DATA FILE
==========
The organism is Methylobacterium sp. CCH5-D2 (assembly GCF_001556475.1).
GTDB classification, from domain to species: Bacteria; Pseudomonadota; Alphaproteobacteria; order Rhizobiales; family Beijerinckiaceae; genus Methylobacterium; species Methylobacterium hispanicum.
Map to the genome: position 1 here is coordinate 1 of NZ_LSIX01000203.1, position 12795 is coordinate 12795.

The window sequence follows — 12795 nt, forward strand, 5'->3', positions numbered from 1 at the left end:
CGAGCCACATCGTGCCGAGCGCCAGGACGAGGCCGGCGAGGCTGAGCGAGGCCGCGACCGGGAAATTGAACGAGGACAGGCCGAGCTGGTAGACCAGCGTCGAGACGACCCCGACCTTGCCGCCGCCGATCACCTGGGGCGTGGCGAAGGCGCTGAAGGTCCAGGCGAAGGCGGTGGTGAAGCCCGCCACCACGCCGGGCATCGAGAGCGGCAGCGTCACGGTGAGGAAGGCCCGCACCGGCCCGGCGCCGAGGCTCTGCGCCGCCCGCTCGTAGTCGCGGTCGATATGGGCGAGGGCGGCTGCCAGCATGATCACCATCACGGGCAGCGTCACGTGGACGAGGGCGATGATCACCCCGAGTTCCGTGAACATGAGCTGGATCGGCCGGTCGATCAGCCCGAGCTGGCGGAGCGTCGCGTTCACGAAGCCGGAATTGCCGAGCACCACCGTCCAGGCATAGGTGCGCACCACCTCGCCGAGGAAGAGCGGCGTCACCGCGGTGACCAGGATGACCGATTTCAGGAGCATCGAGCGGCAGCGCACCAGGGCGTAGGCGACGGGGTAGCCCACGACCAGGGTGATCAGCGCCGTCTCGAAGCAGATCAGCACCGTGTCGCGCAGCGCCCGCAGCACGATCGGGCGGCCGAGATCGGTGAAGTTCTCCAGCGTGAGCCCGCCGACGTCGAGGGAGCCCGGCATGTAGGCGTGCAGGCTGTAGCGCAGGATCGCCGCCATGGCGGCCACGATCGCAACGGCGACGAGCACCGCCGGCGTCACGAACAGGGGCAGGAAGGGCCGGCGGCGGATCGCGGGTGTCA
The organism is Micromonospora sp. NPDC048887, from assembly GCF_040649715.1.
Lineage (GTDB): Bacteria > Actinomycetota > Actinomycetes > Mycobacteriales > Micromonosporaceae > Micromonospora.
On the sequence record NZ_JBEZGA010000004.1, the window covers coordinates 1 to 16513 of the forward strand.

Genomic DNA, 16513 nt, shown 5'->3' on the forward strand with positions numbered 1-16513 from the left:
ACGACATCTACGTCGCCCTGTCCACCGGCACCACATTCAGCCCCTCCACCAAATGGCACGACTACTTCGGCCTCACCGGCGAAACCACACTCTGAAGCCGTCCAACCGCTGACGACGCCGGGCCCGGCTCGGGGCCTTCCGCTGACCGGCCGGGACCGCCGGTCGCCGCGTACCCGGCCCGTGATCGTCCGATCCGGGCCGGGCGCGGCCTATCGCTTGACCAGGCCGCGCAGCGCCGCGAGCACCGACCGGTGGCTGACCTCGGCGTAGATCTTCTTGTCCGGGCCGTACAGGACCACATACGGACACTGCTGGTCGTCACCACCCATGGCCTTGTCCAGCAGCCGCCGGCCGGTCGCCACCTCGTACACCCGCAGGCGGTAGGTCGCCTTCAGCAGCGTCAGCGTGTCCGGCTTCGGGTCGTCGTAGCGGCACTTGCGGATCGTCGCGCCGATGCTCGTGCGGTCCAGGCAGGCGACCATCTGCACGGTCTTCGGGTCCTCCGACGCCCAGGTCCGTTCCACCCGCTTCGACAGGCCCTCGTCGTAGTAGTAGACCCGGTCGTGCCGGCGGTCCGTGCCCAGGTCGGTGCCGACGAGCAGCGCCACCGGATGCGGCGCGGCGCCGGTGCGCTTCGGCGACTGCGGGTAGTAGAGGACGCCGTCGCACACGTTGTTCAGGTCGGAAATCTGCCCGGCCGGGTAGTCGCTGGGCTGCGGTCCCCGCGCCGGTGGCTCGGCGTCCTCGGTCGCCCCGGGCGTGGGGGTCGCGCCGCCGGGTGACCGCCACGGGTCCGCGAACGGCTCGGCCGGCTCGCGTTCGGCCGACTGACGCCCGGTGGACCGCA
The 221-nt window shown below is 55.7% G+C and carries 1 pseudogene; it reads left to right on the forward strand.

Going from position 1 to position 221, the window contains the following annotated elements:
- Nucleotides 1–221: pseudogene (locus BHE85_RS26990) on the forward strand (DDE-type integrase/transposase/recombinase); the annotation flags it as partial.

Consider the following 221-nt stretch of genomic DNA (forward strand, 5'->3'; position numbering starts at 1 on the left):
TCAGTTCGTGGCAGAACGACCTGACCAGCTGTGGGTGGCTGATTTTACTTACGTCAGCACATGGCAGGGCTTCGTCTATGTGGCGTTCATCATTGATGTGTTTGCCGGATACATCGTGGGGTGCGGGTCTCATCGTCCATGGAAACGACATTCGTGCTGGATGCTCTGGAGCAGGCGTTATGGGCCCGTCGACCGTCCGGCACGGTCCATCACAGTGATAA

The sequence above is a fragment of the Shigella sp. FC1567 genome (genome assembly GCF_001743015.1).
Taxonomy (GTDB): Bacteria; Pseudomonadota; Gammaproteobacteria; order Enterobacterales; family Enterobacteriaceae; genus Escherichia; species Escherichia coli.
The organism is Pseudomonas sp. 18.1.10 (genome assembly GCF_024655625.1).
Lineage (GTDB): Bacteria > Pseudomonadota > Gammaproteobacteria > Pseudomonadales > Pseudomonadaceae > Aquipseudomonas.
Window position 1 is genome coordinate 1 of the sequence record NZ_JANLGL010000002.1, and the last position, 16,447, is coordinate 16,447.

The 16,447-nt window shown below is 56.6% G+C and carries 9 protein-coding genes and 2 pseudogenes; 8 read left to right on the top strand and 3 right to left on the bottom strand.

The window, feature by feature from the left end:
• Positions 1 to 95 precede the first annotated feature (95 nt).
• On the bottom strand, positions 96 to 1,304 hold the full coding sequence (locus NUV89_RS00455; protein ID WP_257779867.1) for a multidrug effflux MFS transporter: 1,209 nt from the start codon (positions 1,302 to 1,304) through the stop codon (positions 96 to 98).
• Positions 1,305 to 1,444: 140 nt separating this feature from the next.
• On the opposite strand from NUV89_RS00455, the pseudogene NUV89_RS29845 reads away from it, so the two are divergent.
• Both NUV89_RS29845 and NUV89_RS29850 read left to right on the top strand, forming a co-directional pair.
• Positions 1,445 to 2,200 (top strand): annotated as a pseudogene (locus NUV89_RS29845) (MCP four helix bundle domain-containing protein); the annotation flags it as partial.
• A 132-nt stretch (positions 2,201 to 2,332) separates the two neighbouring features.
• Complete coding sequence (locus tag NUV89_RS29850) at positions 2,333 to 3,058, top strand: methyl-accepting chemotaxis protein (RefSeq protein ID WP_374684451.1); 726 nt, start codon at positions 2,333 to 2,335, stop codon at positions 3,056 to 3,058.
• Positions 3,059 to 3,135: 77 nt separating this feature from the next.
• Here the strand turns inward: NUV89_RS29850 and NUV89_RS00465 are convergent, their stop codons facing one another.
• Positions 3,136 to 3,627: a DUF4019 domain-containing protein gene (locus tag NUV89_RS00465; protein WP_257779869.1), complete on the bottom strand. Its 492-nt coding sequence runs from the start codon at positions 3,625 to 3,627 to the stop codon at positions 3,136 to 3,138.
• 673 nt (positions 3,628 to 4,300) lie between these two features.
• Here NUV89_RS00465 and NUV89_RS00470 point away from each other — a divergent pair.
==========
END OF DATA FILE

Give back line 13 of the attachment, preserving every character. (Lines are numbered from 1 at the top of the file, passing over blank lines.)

- Nucleotides 1–221: pseudogene (locus BHE85_RS26990) on the forward strand (DDE-type integrase/transposase/recombinase); the annotation flags it as partial.